Geek movie review: Cabin In The Woods

When I first saw a trailer for this movie I remember thinking that it looked creative but was most likely going to be just another cookie cutter horror film. It has same formula as every other, with the twist being that they were drawing attention to that fact by having outside forces controlling and influencing every scene, like where the girl runs up the stairs instead of out the front door. One trailer shows the dad from HBO’s Six Feet Under (Richard Jenkins) slowly pushing a lever forward and a zombie-killer rises from a lake. So I read up on it, Chris Hemsworth (THOR, STAR TREK), Bradley Whitford (Billy Madison, The West Wing), and of course Richard Jenkins (Six Feet Under, Step Brothers, Burn After Reading, Let Me In) all made it look promising. Richard Jenkins and Bradley Whitford could have carried the movie on their own with brilliantly timed banter from the opening scene. A handful of newcomers peppered the starring line-up, and in a horror movie this makes me approach it with a “lets get ready for more of the same”. You have to have some new blood up front in a cheesy horror film if your making more of the same; you need someone who’s not too famous to do a nude scene or play stoned out of their mind for comic relief. Sure Brad Pitt and Jamie Lee Curtis are both guilty of this but it doesn’t change the formula, they were both early in their careers when they were flashing the audience and mumbling lines through bong smoke. So I went into this thinking I had it figured out and was a bit apprehensive. I couldn’t have been more wrong.

The movie starts off behind-the-scenes as Richard Jenkins and Bradley Whitford are discussing some ominous thing with a lower level worker in their sterile futury  warehouse/workplace. They say some fun things and drive off on a golf cart. CABIN IN THE WOODS stamp across the screen. Cut to newcomer Kristen Connolly standing around half dressed in front of her apartment window and it’s what you expect from a horror movie. A classic set up as the rest of the cast piles in, preparing for their weekend in the woods, like that’s not cliche. “No cell phones, no internet…” Fran Kranz says stoned out of his mind while they climb into an RV. We dance back and forth from the “cabin kids” and “the puppet masters” and see two different movies playing out. On one hand you have the traditional horror movie unfolding, complete with people doing stupid things no one in real life would do and gratuitous nudity. Then there is the behind-the-scenes where we see why the cabin kids are acting this way. Sitterson and Hadley push buttons and flip switches to induce pheromones in the kids, add lighting to the woods and raise the temperature to make it feel safe enough to strip in.

This movie was genius on every geeky level. Okay, it’s not going to appeal to the hardcore horror fans. It does have more of a “teen horror”, ala Scream 4, atmosphere. A few sudden bursts had that fight or flight nerve twitching but there wasn’t a scene in it that made me cringe or even consider looking away. Remember where the nail splits during the flashback scenes in Stir of Echoes? How about the part where Jay Hernandez cuts that girls eye off in Hostel, because the dangling ball might draw TOO much attention to them as they tried to escape? Cabin In The Woods was lacking in everything that might make you jump or scream or hide your eyes in terror. It isn’t the atmosphere that made this great.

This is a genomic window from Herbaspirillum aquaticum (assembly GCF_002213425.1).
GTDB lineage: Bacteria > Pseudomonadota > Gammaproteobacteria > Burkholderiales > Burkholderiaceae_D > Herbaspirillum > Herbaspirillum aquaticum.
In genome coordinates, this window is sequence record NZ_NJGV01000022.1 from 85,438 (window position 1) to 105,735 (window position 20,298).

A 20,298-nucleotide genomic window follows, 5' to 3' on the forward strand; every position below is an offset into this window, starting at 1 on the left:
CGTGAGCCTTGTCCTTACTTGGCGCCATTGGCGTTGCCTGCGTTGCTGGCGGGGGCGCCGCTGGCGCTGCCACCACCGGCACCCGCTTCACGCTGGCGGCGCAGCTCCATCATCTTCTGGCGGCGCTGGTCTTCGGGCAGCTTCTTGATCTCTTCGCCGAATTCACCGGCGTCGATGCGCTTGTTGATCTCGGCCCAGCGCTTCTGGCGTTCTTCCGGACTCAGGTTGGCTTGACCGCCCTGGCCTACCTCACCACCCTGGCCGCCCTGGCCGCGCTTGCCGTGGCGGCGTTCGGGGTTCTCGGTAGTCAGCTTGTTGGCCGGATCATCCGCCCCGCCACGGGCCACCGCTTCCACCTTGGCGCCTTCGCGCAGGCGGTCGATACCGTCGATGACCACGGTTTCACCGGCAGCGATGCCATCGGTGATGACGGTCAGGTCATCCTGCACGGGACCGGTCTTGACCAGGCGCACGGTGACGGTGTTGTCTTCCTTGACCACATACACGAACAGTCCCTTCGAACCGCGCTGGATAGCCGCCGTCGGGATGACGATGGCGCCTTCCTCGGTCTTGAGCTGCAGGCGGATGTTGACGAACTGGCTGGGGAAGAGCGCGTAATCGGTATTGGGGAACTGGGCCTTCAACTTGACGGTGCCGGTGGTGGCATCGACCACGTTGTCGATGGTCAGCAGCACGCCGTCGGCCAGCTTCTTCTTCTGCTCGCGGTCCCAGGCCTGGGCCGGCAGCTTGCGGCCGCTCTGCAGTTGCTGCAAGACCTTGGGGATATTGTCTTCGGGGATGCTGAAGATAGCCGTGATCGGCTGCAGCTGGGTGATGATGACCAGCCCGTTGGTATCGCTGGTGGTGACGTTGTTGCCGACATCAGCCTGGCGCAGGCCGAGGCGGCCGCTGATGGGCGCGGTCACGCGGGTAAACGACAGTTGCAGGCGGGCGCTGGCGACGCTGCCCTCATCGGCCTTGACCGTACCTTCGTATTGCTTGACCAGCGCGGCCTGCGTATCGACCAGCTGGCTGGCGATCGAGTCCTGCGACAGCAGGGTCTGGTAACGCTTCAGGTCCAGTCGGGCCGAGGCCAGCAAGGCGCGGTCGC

What made this so great was three things. The writing, Joss Whedon (Buffy, Firfely) and Drew Goddard (LOST, Cloverfield) who have serious claims to geek fame did an outstanding job. The character dialogue felt natural even though there are no natural situations. The concept, which was wholly original. What you think it is going into it, is only half right. It’s odd and left field and, as long as you have no trouble exercising willful suspension of disbelief, very creative and should be appreciated as such. Lastly, the execution. The writing and concept worked because the characters delivered and the director didn’t let anything slip. Drew Goddard took an off beat,off the wall story and lead us through it at an even pace. As the underlying story is slowly revealed the same approach holds. It doesn’t tumble into chaos and by the end you feel like your watching an entirely different film (that happens and sometimes, Shaun of the Dead, it works in other movies). But the steady atmosphere from beginning to end made a crazy story seem that much crazier, because it didn’t try to jar you to life as twisted creatures tear into the stars; Crazy things happen and it is almost as if your not supposed to notice that the world has gone insane around you.

Definitely a solid four and a half. It’s not gonna win the Oscar (I’ll keep my fingers crossed for it) and it won’t win over horror fanatics. But it was real fun and inventive and littered with geek cred (THOR and the creator of BUFFY together at last). I’ll buy it when it comes out on blu-ray and put it between 13 Ghosts and 30 Days of Night on my shelf. Don’t get your hopes up too high and be ready for something different, you’ll have a good time as genius rolls over you. It Also released on Friday the 13th. That’s nice.

About Eric bookout

Writer/Artist for X amount of years. Recently worked with people from IGN on a comic and studied writing under Victor Gischler of Marvel Comics at RSU in Oklahoma more X amount of years ago. Follow me @WerewolfOrigin on twitter
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